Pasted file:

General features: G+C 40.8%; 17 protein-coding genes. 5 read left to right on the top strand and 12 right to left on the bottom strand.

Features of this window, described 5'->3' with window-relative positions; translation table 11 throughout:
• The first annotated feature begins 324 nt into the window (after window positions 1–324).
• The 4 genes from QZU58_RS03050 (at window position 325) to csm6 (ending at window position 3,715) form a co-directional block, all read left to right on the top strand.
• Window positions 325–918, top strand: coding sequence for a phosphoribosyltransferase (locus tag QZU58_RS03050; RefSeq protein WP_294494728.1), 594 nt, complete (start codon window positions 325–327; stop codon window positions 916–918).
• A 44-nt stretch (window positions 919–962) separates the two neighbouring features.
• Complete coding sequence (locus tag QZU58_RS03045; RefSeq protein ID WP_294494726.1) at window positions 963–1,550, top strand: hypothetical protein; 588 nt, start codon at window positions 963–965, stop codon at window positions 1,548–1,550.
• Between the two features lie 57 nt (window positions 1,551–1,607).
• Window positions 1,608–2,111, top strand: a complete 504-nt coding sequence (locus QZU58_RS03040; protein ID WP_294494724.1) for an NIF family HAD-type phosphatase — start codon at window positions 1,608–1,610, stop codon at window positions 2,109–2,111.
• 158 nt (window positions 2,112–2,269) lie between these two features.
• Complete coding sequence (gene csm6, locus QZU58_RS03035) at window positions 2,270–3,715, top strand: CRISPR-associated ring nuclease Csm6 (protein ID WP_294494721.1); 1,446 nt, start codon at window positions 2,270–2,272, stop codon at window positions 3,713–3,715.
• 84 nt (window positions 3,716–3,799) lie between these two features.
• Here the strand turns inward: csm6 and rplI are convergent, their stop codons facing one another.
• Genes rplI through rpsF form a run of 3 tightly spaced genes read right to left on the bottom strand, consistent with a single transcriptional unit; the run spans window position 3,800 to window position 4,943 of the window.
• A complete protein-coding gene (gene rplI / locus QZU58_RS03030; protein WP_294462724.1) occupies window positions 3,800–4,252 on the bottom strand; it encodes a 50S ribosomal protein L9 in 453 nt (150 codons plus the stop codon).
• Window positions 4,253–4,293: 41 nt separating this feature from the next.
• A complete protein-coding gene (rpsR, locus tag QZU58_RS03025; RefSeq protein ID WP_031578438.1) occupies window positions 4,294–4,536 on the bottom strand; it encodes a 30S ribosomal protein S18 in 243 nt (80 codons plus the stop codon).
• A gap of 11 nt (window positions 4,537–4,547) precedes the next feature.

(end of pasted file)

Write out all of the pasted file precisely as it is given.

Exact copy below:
General features: G+C 40.8%; 17 protein-coding genes. 5 read left to right on the top strand and 12 right to left on the bottom strand.

Features of this window, described 5'->3' with window-relative positions; translation table 11 throughout:
• The first annotated feature begins 324 nt into the window (after window positions 1–324).
• The 4 genes from QZU58_RS03050 (at window position 325) to csm6 (ending at window position 3,715) form a co-directional block, all read left to right on the top strand.
• Window positions 325–918, top strand: coding sequence for a phosphoribosyltransferase (locus tag QZU58_RS03050; RefSeq protein WP_294494728.1), 594 nt, complete (start codon window positions 325–327; stop codon window positions 916–918).
• A 44-nt stretch (window positions 919–962) separates the two neighbouring features.
• Complete coding sequence (locus tag QZU58_RS03045; RefSeq protein ID WP_294494726.1) at window positions 963–1,550, top strand: hypothetical protein; 588 nt, start codon at window positions 963–965, stop codon at window positions 1,548–1,550.
• Between the two features lie 57 nt (window positions 1,551–1,607).
• Window positions 1,608–2,111, top strand: a complete 504-nt coding sequence (locus QZU58_RS03040; protein ID WP_294494724.1) for an NIF family HAD-type phosphatase — start codon at window positions 1,608–1,610, stop codon at window positions 2,109–2,111.
• 158 nt (window positions 2,112–2,269) lie between these two features.
• Complete coding sequence (gene csm6, locus QZU58_RS03035) at window positions 2,270–3,715, top strand: CRISPR-associated ring nuclease Csm6 (protein ID WP_294494721.1); 1,446 nt, start codon at window positions 2,270–2,272, stop codon at window positions 3,713–3,715.
• 84 nt (window positions 3,716–3,799) lie between these two features.
• Here the strand turns inward: csm6 and rplI are convergent, their stop codons facing one another.
• Genes rplI through rpsF form a run of 3 tightly spaced genes read right to left on the bottom strand, consistent with a single transcriptional unit; the run spans window position 3,800 to window position 4,943 of the window.
• A complete protein-coding gene (gene rplI / locus QZU58_RS03030; protein WP_294462724.1) occupies window positions 3,800–4,252 on the bottom strand; it encodes a 50S ribosomal protein L9 in 453 nt (150 codons plus the stop codon).
• Window positions 4,253–4,293: 41 nt separating this feature from the next.
• A complete protein-coding gene (rpsR, locus tag QZU58_RS03025; RefSeq protein ID WP_031578438.1) occupies window positions 4,294–4,536 on the bottom strand; it encodes a 30S ribosomal protein S18 in 243 nt (80 codons plus the stop codon).
• A gap of 11 nt (window positions 4,537–4,547) precedes the next feature.